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PM continues crusade on education
Wayde Brown gives Julia Gillard bricklaying tips at Kwinana Jobs and Skills Expo. Picture: John Mokrzycki, The West Australian

Education and jobs were the key themes of Julia Gillard's second day in Perth as her Cabinet fanned out across the suburbs to push the Government's policies.

Continuing her quest yesterday for education reform in Perth, Ms Gillard opened a $35 million biosciences research precinct at Curtin University that was partly funded by the Federal Government and attended a jobs expo in Kwinana.

She also found time to take aim at mining magnate Gina Rinehart's comments comparing Australian labour market productivity with that of Africa, where workers could be paid "$2 a day".

The Prime Minister had to take a back way into the university to bypass a vocal group of about 50 students demonstrating for marriage equality.

They chanted: "Racist, sexist, anti-queer - Gillard you aren't welcome here."

Later, speaking to hundreds of job seekers at Kwinana Jobs and Skills Expo, Ms Gillard said the Government was committed to creating jobs for people in Perth who did not feel they were benefiting from the mining boom.

She announced a $1.1 million partnership with the Chamber of Commerce and Industry WA to employ mentors who would support young people to help them finish their apprenticeship.

The Prime Minister hit out at billionaire Ms Rinehart's suggestion last week that the minimum wage should be cut and doing business in Australia was becoming too expensive because of the mining and carbon taxes, red tape and high wages.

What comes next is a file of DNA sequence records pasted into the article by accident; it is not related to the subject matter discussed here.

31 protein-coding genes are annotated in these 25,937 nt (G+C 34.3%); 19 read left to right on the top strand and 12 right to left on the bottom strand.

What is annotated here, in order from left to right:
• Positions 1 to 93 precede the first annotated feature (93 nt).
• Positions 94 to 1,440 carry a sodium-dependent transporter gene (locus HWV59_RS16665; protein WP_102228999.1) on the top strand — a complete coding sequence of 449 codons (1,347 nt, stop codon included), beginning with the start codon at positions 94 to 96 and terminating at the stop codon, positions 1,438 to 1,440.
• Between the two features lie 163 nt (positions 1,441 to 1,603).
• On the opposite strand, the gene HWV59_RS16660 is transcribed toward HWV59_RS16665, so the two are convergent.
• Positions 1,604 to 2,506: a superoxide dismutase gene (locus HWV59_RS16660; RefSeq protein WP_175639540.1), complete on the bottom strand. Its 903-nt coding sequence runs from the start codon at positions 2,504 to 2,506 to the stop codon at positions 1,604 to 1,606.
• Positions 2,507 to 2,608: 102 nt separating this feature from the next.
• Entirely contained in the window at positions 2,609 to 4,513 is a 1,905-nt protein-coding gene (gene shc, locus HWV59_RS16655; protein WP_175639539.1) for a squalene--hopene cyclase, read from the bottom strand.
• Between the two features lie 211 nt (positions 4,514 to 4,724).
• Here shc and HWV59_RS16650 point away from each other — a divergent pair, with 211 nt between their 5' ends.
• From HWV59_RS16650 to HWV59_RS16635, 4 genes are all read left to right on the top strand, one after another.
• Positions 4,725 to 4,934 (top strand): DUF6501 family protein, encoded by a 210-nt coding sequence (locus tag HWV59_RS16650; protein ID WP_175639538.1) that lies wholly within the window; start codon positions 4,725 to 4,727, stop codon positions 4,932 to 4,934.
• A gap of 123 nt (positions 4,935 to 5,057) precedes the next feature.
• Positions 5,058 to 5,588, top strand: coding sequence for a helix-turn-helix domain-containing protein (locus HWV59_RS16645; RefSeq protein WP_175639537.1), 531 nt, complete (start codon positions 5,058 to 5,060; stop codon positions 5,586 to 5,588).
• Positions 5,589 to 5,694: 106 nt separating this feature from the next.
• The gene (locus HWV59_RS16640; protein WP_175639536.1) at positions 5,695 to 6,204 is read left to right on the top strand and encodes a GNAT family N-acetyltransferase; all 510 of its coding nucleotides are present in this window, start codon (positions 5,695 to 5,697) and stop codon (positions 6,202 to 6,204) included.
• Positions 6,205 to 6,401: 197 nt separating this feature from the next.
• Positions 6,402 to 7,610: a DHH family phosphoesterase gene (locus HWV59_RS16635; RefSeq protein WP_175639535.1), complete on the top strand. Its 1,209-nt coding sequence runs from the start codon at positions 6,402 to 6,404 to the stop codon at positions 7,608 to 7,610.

"It's not the Australian way to toss people two dollars - to toss them a $2 gold coin and ask them to work for a day," Ms Gillard said.

"We support proper Australian wages and decent working conditions for Australian people."

She was equally dismissive of what Ms Rinehart called a "bold and imaginative plan" to revitalise the minerals-rich but people-poor northern Australia with a big economic zone of lower taxation and fewer regulations.

Opposition Leader Tony Abbott also dismissed the idea.

"I think that Gina Rinehart has a perfect entitlement to put forward ideas, but it's not something that the coalition has considered and it's not something that the coalition is planning for," Mr Abbott said.

Greens leader Christine Milne said: "Look what you're getting - a wealthy woman who tells other people that they should drink less, smoke less, work harder and get paid less.

"It is as if she thinks the whole country is there to be dug up, smashed and shipped away at slave labour rates."

Last night, Mrs Rinehart announced she would sponsor an annual $50,000 award to miners, prospectors or politicians who "stick up for the industry".